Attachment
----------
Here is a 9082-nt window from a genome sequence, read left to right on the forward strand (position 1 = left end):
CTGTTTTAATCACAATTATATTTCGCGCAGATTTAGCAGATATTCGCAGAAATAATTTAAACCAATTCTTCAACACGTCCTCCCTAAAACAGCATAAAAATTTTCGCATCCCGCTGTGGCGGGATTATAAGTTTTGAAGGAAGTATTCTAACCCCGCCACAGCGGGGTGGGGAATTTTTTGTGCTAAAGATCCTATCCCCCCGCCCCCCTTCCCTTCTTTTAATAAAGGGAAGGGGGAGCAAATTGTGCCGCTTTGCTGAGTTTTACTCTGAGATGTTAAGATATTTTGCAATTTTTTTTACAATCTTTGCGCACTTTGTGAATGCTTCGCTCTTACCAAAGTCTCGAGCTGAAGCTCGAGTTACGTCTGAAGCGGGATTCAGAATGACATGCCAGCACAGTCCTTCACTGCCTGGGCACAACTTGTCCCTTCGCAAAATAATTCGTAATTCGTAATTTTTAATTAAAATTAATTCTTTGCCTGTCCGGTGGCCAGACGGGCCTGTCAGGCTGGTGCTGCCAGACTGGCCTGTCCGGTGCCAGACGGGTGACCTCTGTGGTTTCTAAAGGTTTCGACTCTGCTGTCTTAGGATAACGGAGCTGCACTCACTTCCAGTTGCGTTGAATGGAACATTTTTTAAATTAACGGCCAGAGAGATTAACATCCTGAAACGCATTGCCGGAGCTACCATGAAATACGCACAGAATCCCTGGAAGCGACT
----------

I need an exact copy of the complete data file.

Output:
Here is a 9082-nt window from a genome sequence, read left to right on the forward strand (position 1 = left end):
CTGTTTTAATCACAATTATATTTCGCGCAGATTTAGCAGATATTCGCAGAAATAATTTAAACCAATTCTTCAACACGTCCTCCCTAAAACAGCATAAAAATTTTCGCATCCCGCTGTGGCGGGATTATAAGTTTTGAAGGAAGTATTCTAACCCCGCCACAGCGGGGTGGGGAATTTTTTGTGCTAAAGATCCTATCCCCCCGCCCCCCTTCCCTTCTTTTAATAAAGGGAAGGGGGAGCAAATTGTGCCGCTTTGCTGAGTTTTACTCTGAGATGTTAAGATATTTTGCAATTTTTTTTACAATCTTTGCGCACTTTGTGAATGCTTCGCTCTTACCAAAGTCTCGAGCTGAAGCTCGAGTTACGTCTGAAGCGGGATTCAGAATGACATGCCAGCACAGTCCTTCACTGCCTGGGCACAACTTGTCCCTTCGCAAAATAATTCGTAATTCGTAATTTTTAATTAAAATTAATTCTTTGCCTGTCCGGTGGCCAGACGGGCCTGTCAGGCTGGTGCTGCCAGACTGGCCTGTCCGGTGCCAGACGGGTGACCTCTGTGGTTTCTAAAGGTTTCGACTCTGCTGTCTTAGGATAACGGAGCTGCACTCACTTCCAGTTGCGTTGAATGGAACATTTTTTAAATTAACGGCCAGAGAGATTAACATCCTGAAACGCATTGCCGGAGCTACCATGAAATACGCACAGAATCCCTGGAAGCGACT